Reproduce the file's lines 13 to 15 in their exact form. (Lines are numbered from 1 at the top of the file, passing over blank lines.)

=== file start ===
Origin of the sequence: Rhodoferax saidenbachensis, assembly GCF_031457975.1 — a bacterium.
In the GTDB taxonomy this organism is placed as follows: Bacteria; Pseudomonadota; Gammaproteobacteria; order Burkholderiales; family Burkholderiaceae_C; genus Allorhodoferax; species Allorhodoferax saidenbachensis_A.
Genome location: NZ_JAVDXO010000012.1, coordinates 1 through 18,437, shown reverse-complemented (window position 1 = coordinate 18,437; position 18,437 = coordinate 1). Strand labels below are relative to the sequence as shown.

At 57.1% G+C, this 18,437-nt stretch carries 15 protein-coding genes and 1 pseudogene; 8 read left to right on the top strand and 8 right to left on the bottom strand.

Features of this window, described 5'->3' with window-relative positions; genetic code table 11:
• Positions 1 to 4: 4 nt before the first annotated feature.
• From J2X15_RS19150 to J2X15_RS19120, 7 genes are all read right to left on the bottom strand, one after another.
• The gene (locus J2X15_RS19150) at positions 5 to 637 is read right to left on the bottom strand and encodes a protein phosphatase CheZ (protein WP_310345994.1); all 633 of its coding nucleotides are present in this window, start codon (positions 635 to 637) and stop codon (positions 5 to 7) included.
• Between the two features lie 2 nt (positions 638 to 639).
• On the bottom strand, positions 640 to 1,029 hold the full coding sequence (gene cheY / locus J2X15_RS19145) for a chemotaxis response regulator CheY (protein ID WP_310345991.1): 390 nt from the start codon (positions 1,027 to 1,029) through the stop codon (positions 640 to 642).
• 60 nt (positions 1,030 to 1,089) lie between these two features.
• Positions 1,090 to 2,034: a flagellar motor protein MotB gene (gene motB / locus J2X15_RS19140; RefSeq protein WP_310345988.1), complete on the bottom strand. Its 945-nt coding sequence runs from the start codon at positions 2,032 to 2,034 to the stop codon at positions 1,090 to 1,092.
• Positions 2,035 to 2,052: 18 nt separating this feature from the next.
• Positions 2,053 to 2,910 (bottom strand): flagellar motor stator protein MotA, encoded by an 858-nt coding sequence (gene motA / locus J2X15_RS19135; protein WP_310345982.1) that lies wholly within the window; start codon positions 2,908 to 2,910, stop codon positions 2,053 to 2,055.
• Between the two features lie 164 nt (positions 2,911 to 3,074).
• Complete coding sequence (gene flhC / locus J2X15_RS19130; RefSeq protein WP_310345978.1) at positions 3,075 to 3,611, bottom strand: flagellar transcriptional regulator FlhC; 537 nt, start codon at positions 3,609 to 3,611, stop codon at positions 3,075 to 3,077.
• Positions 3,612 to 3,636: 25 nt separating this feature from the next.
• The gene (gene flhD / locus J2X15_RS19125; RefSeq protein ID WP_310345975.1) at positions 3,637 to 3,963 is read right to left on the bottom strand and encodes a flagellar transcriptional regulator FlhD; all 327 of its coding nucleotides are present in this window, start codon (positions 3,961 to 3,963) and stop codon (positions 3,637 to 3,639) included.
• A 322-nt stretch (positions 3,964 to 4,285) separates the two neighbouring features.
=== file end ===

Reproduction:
• Positions 2,035 to 2,052: 18 nt separating this feature from the next.
• Positions 2,053 to 2,910 (bottom strand): flagellar motor stator protein MotA, encoded by an 858-nt coding sequence (gene motA / locus J2X15_RS19135; protein WP_310345982.1) that lies wholly within the window; start codon positions 2,908 to 2,910, stop codon positions 2,053 to 2,055.
• Between the two features lie 164 nt (positions 2,911 to 3,074).